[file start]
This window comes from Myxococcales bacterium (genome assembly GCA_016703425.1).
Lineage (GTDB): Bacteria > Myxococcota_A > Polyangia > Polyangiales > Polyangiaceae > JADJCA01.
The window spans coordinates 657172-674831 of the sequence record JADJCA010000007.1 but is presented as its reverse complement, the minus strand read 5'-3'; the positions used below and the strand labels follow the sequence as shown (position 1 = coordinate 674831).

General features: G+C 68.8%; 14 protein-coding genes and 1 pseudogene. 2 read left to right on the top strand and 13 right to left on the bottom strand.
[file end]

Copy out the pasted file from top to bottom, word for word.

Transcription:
This window comes from Myxococcales bacterium (genome assembly GCA_016703425.1).
Lineage (GTDB): Bacteria > Myxococcota_A > Polyangia > Polyangiales > Polyangiaceae > JADJCA01.
The window spans coordinates 657172-674831 of the sequence record JADJCA010000007.1 but is presented as its reverse complement, the minus strand read 5'-3'; the positions used below and the strand labels follow the sequence as shown (position 1 = coordinate 674831).

General features: G+C 68.8%; 14 protein-coding genes and 1 pseudogene. 2 read left to right on the top strand and 13 right to left on the bottom strand.